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Investigators say scientist murdered with arsenic
CHESTERFIELD, Mo. -- A nuclear physicist and former McDonnell Douglas Corp. research scientist who died suddenly last summer was deliberately killed with a massive dose of arsenic, authorities said Monday in ruling the case murder.
An investigator in this St. Louis suburb said recently completed toxicology tests now show that 67-year-old John Mullen died of acute arsenic intoxication June 29, within hours of complaining of an upset stomach at his home.
Police Capt. Ed Nestor on Monday refused to publicly divulge many key specifics about the matter, including possible suspects or any motive in the divorcee's death.
"The most important thing here is that we're being patient and doing things right," Nestor said, adding that investigators had been as eager as Mullen's family and friends to identify what killed him.
Nestor said Mullen, who had been divorced for many years, largely lived alone but was letting a girlfriend's daughter stay with him at the time he fell ill and eventually died.
Refusing to elaborate, Nestor said police "treated this case as suspicious from the beginning," crediting an officer who first responded with paramedics to Mullen's house with suspecting more than just a man's upset stomach.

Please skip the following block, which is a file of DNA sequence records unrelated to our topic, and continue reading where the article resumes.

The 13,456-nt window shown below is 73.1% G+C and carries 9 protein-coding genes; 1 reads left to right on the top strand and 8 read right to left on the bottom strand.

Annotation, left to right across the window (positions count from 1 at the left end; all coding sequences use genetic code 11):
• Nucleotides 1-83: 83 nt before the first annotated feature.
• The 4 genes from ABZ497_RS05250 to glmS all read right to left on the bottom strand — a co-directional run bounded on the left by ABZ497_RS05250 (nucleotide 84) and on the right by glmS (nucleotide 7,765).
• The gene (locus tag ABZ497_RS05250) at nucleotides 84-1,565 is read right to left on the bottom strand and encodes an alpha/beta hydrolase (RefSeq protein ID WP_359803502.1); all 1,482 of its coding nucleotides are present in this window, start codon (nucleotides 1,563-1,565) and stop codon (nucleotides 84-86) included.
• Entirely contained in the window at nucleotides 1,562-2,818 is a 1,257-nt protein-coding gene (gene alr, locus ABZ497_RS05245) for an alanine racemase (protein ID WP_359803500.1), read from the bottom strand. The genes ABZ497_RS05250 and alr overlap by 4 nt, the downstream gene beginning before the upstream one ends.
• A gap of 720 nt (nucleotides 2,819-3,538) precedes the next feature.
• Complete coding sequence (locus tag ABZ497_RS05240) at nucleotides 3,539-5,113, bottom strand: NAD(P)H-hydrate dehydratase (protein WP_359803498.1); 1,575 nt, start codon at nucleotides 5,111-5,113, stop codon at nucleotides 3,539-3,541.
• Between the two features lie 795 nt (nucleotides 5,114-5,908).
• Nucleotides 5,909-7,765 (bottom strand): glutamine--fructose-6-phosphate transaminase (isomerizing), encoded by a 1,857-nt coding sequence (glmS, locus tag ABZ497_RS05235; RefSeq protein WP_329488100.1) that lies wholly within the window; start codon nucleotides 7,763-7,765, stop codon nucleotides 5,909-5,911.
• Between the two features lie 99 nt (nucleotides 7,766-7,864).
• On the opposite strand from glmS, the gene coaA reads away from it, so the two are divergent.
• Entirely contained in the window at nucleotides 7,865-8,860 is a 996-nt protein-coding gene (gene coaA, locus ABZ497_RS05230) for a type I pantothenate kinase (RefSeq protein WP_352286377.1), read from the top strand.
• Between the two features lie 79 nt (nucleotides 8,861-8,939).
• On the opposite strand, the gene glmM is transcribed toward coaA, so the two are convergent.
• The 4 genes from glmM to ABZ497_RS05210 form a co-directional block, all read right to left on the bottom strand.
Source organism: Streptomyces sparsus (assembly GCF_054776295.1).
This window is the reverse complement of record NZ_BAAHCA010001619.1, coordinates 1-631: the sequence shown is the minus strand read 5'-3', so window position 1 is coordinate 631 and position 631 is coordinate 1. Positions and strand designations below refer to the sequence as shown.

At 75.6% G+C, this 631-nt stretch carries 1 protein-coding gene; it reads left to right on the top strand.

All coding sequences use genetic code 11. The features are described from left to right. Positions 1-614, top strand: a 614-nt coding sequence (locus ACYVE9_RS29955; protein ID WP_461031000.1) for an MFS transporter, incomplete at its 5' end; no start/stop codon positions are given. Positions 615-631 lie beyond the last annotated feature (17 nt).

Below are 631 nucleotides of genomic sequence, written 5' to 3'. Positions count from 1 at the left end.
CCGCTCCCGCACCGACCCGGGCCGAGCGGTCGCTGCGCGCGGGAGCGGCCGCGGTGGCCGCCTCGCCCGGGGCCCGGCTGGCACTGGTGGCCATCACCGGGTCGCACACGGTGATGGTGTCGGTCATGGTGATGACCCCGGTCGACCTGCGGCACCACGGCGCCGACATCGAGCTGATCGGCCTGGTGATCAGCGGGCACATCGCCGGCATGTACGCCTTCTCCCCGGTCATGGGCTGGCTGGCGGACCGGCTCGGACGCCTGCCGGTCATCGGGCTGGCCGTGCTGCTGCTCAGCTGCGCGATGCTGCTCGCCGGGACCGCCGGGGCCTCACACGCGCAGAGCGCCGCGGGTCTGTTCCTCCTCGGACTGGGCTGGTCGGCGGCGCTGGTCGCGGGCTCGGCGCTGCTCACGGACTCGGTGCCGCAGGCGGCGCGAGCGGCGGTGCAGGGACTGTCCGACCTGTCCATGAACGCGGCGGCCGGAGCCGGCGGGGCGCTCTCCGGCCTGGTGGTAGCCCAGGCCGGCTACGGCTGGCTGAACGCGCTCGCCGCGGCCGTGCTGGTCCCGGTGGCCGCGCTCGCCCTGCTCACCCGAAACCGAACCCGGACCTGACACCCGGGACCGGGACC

"I can't tell you exactly why there was a suspicion raised, but there was," Nestor said.
The investigator said that aside from some unspecified "health problems," Mullen generally was "relatively healthy for a gentleman his age."
Lengthy lab testing
Nestor downplayed the several months it took to pinpoint a possible cause of death, saying "a poisoning case is a very difficult one to investigate," requiring a spate of potentially lengthy lab tests.
"The real key to this is the lab work, and it takes time," he said.
Nestor would not say how Mullen was exposed to the arsenic or where it came from, including whether the victim, as a scientist, perhaps had the element stored at home.
Household products that contain arsenic -- a naturally occurring mineral found in soil, bedrock, and water -- include rat poison, pesticides and wood preservatives.
Arsenic often can be tricky to identify and trace, given that the poison is colorless, usually tasteless and doesn't linger in the body. Symptoms of arsenic poisoning mimic those of other ailments, and lab tests are needed to find the compound.
Exposure to a toxic dose of arsenic produces a dry, burning sensation in the mouth and throat and a constricted feeling in the throat, followed by severe abdominal pain, cramping, diarrhea and vomiting, according to the medical Web site www.emedicine.com.
Arsenic attacks the liver, kidneys, brain and heart, causing some victims to go into a coma, suffer convulsions and have severe brain damage, in other cases causing death.
Nestor said there was no evidence Mullen's death was related to his work as a one-time research scientist with McDonnell Douglas, the St. Louis-based aerospace giant folded into Boeing Co. in the late 1990s.